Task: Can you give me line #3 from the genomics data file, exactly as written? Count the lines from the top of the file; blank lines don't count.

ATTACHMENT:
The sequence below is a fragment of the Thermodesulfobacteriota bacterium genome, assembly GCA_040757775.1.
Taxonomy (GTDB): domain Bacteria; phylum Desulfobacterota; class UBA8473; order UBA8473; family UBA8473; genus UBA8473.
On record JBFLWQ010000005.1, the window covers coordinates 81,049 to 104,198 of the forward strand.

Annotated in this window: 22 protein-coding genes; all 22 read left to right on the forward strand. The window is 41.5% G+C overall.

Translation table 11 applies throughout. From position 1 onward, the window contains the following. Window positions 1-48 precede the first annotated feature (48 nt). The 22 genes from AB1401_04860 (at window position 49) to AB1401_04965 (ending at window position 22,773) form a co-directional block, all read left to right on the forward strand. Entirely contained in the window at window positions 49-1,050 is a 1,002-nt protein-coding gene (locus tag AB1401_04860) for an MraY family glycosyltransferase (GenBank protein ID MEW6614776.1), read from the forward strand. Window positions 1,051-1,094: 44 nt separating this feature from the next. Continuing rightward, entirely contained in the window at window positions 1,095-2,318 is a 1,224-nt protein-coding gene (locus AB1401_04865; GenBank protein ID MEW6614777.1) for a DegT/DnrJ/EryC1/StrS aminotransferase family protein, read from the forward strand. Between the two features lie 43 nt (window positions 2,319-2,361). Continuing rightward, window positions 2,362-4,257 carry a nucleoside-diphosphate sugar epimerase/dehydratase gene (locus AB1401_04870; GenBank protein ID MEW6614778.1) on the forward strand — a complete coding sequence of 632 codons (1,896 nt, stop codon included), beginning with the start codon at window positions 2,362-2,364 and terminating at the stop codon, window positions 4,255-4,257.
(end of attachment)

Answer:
On record JBFLWQ010000005.1, the window covers coordinates 81,049 to 104,198 of the forward strand.